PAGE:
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Friday, May 20, 2022

Undercount and Overcount

Many posts have discussed the census and population trends.

From the Census Bureau:

The U.S. Census Bureau today released the 2020 Census estimated undercount and overcount rates by state and the District of Columbia from the Post-Enumeration Survey (PES). Also released today are estimated coverage rates by census operation. This includes coverage rates by mode of self-response, and by respondent type in the Nonresponse Followup operation.

“The release of these PES estimates assists us in understanding how well we did this decade, state by state, in our efforts to count everyone living in the United States,” Census Bureau Director Robert L. Santos said. “Transparency is a critical aspect of scientific integrity. That is why we are releasing these results to the public. Our assessments – including the 2020 Census quality indicators, the PES, and the Demographic Analysis released earlier this year – offer valuable insights into the quality of the 2020 Census counts. Although none of the assessments alone can be considered definitive since no “true count” of the population exists, today’s PES results suggest that some states experienced undercounts or overcounts.”

The PES estimates show how well the 2020 Census counted everyone in the nation by creating an independent estimate of the number of people living in the United States on April 1, 2020 (excluding people in group quarters, such as nursing homes or college dorms, and people in Remote Alaska areas), surveying a sample of people in households in the United States and matching those responses to their records in the 2020 Census.

“Achieving an accurate count for all 50 states and DC is always a difficult endeavor, and these results suggest it was difficult again in 2020, particularly given the unprecedented challenges we faced,” Santos added. “It is important to remember that the quality of the 2020 Census total population count is robust and consistent with that of recent censuses. However, we know there is still more work to do in planning future censuses to ensure equitable coverage across the United States and we are working to overcome any and all obstacles to achieve that goal.”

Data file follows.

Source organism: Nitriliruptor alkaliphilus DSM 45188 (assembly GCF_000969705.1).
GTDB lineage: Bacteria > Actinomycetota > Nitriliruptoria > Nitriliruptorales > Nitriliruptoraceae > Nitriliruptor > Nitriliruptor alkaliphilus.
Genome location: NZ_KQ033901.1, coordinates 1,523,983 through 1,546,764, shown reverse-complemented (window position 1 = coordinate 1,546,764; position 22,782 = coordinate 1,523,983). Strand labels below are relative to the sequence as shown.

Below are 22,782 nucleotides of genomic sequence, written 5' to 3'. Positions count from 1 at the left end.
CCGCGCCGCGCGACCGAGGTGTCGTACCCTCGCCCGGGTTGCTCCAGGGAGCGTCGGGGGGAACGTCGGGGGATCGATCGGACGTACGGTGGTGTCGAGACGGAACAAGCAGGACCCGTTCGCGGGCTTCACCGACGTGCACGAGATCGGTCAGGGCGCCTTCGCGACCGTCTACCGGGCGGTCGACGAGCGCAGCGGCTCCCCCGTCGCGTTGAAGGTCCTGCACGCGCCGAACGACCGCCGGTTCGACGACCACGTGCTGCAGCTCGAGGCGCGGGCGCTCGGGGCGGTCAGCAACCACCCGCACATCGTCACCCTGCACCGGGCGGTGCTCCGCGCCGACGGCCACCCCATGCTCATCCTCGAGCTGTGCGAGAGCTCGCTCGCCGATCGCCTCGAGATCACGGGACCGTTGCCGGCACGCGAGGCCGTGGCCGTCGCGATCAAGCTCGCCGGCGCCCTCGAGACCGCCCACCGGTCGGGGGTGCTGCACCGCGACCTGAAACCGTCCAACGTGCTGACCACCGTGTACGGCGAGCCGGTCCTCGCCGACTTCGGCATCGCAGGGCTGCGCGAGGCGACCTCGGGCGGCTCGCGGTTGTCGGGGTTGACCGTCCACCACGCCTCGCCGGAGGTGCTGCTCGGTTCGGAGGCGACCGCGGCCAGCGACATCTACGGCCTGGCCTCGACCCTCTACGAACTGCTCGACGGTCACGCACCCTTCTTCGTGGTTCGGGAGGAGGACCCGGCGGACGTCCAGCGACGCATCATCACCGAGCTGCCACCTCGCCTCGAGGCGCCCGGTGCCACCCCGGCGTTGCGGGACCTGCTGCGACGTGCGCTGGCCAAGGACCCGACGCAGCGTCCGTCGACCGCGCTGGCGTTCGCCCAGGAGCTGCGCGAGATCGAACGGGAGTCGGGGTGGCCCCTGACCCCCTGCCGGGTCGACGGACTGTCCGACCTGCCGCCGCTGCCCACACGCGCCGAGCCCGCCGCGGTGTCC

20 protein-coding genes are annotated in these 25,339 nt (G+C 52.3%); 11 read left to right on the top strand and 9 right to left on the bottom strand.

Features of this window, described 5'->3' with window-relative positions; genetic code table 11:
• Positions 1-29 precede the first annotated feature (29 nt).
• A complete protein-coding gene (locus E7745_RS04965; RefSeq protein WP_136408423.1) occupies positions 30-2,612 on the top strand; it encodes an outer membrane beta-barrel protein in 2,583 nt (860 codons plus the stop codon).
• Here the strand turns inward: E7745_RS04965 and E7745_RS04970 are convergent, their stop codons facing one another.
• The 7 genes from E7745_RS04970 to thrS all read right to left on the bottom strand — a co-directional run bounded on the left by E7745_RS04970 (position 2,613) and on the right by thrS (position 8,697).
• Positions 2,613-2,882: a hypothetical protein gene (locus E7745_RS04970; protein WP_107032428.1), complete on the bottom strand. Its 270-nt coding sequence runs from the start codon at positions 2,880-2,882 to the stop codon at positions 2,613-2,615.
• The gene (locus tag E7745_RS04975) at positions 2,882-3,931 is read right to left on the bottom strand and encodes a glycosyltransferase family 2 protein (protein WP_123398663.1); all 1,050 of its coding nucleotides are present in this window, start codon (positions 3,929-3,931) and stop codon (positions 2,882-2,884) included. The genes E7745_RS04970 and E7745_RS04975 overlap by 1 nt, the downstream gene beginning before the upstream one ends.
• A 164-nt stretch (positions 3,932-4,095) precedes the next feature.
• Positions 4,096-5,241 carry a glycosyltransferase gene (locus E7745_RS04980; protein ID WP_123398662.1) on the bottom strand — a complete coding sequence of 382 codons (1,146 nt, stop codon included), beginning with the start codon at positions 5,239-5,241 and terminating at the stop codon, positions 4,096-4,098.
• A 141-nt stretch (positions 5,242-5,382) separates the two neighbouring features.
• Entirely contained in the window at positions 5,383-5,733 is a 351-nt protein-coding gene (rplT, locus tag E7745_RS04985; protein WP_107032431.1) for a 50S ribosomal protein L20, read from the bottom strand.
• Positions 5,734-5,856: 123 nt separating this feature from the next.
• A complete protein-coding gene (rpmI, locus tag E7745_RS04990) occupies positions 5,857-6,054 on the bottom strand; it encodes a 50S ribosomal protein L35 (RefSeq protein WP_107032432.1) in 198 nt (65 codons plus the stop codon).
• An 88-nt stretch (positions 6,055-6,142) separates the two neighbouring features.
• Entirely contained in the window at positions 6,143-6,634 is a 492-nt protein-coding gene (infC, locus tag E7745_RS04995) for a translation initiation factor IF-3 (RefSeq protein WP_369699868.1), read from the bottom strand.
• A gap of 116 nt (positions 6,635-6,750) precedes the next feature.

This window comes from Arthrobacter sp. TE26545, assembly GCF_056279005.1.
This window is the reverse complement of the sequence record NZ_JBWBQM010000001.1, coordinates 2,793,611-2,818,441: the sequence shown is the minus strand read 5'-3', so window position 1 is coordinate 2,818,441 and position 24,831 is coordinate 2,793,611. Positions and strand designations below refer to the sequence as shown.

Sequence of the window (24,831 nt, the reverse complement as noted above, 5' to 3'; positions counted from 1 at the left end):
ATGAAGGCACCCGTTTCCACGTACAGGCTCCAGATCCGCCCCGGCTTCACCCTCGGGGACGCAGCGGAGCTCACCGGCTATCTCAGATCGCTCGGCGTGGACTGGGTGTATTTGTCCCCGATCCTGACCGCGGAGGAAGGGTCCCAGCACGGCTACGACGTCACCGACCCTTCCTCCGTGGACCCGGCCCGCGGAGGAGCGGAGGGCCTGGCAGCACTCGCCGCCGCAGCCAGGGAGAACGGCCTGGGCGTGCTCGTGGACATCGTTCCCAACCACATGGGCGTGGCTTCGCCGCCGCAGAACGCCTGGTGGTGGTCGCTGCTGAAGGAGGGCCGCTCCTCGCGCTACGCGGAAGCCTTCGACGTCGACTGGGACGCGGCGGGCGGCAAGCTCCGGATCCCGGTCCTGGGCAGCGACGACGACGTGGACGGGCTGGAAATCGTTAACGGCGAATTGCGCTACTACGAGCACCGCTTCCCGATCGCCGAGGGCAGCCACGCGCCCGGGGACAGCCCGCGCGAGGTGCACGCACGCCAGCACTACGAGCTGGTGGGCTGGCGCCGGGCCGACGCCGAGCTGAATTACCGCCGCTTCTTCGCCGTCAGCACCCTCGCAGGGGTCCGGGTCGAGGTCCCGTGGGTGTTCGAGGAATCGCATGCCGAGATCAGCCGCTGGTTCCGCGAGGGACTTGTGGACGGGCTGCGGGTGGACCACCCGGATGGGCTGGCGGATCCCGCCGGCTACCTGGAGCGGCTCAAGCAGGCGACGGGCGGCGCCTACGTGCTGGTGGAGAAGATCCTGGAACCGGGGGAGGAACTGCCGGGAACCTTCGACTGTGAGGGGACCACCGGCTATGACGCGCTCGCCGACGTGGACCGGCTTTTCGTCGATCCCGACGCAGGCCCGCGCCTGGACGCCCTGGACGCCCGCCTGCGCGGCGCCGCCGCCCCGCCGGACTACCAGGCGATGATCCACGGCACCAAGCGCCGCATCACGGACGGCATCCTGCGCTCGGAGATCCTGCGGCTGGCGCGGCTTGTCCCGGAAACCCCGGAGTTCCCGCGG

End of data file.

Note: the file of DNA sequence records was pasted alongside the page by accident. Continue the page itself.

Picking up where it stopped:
This release includes:Undercount and overcount estimates for states, the District of Columbia (a state equivalent) and regions.
Components of coverage by state and the District of Columbia to estimate the proportions of census records that are correct, wrong, or we don’t have enough information to be sure one way or the other. They include correct enumerations, erroneous enumerations, whole-person imputations, and omissions.
National components of census coverage: Correct or erroneous enumerations and whole-person imputations by census operation and mode, including self-response by mode (internet, telephone, paper) and Nonresponse Followup by type of enumeration.

Key findings: 
  • 37 states (or state equivalent) did not have estimated statistically significant undercounts or overcounts.
  • 14 states (or state equivalent) are estimated to have had an undercount or overcount – a net coverage error statistically different from zero – meaning they were either undercounted or overcounted.Undercount: Arkansas (-5.04%), Florida (-3.48%), Illinois (-1.97%), Mississippi (-4.11%), Tennessee (-4.78%) and Texas (-1.92%).
  • Overcount: Delaware (+5.45%), Hawaii (+6.79%), Massachusetts (+2.24%), Minnesota (+3.84%), New York (+3.44%), Ohio (+1.49%), Rhode Island (+5.05%) and Utah (+2.59%).
Visit the data visualization for a look at coverage for all states and the District of Columbia.